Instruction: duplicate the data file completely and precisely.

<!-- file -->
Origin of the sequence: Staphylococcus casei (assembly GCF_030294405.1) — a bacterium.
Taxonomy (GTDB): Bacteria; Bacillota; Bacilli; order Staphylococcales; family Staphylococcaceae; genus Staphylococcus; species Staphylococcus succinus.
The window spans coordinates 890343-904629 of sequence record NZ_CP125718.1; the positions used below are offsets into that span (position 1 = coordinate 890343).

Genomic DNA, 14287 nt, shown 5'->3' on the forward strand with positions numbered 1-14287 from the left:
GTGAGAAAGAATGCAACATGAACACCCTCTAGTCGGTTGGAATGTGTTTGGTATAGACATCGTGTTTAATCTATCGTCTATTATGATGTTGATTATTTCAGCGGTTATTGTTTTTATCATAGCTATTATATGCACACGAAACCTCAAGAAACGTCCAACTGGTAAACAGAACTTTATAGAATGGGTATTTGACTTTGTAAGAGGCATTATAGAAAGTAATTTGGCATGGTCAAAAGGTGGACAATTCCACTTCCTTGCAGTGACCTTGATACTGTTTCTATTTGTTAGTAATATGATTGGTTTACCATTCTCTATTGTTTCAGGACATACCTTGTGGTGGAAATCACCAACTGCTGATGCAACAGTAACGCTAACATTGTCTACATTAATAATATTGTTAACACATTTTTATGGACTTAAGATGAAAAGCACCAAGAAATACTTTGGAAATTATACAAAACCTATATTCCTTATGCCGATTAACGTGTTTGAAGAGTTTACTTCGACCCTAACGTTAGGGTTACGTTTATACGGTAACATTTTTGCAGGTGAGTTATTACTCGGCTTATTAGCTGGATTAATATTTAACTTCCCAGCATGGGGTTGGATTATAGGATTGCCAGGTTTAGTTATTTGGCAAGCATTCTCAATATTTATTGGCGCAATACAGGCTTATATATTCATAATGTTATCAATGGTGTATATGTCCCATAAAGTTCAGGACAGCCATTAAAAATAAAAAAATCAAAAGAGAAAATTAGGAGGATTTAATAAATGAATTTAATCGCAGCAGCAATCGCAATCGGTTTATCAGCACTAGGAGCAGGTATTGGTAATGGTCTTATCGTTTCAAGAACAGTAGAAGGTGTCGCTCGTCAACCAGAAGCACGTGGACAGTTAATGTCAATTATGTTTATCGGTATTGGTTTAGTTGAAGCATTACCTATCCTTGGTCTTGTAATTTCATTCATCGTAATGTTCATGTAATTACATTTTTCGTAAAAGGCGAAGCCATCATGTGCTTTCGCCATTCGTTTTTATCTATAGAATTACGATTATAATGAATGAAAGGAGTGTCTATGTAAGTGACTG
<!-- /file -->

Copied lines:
Origin of the sequence: Staphylococcus casei (assembly GCF_030294405.1) — a bacterium.
Taxonomy (GTDB): Bacteria; Bacillota; Bacilli; order Staphylococcales; family Staphylococcaceae; genus Staphylococcus; species Staphylococcus succinus.
The window spans coordinates 890343-904629 of sequence record NZ_CP125718.1; the positions used below are offsets into that span (position 1 = coordinate 890343).

Genomic DNA, 14287 nt, shown 5'->3' on the forward strand with positions numbered 1-14287 from the left:
GTGAGAAAGAATGCAACATGAACACCCTCTAGTCGGTTGGAATGTGTTTGGTATAGACATCGTGTTTAATCTATCGTCTATTATGATGTTGATTATTTCAGCGGTTATTGTTTTTATCATAGCTATTATATGCACACGAAACCTCAAGAAACGTCCAACTGGTAAACAGAACTTTATAGAATGGGTATTTGACTTTGTAAGAGGCATTATAGAAAGTAATTTGGCATGGTCAAAAGGTGGACAATTCCACTTCCTTGCAGTGACCTTGATACTGTTTCTATTTGTTAGTAATATGATTGGTTTACCATTCTCTATTGTTTCAGGACATACCTTGTGGTGGAAATCACCAACTGCTGATGCAACAGTAACGCTAACATTGTCTACATTAATAATATTGTTAACACATTTTTATGGACTTAAGATGAAAAGCACCAAGAAATACTTTGGAAATTATACAAAACCTATATTCCTTATGCCGATTAACGTGTTTGAAGAGTTTACTTCGACCCTAACGTTAGGGTTACGTTTATACGGTAACATTTTTGCAGGTGAGTTATTACTCGGCTTATTAGCTGGATTAATATTTAACTTCCCAGCATGGGGTTGGATTATAGGATTGCCAGGTTTAGTTATTTGGCAAGCATTCTCAATATTTATTGGCGCAATACAGGCTTATATATTCATAATGTTATCAATGGTGTATATGTCCCATAAAGTTCAGGACAGCCATTAAAAATAAAAAAATCAAAAGAGAAAATTAGGAGGATTTAATAAATGAATTTAATCGCAGCAGCAATCGCAATCGGTTTATCAGCACTAGGAGCAGGTATTGGTAATGGTCTTATCGTTTCAAGAACAGTAGAAGGTGTCGCTCGTCAACCAGAAGCACGTGGACAGTTAATGTCAATTATGTTTATCGGTATTGGTTTAGTTGAAGCATTACCTATCCTTGGTCTTGTAATTTCATTCATCGTAATGTTCATGTAATTACATTTTTCGTAAAAGGCGAAGCCATCATGTGCTTTCGCCATTCGTTTTTATCTATAGAATTACGATTATAATGAATGAAAGGAGTGTCTATGTAAGTGACTG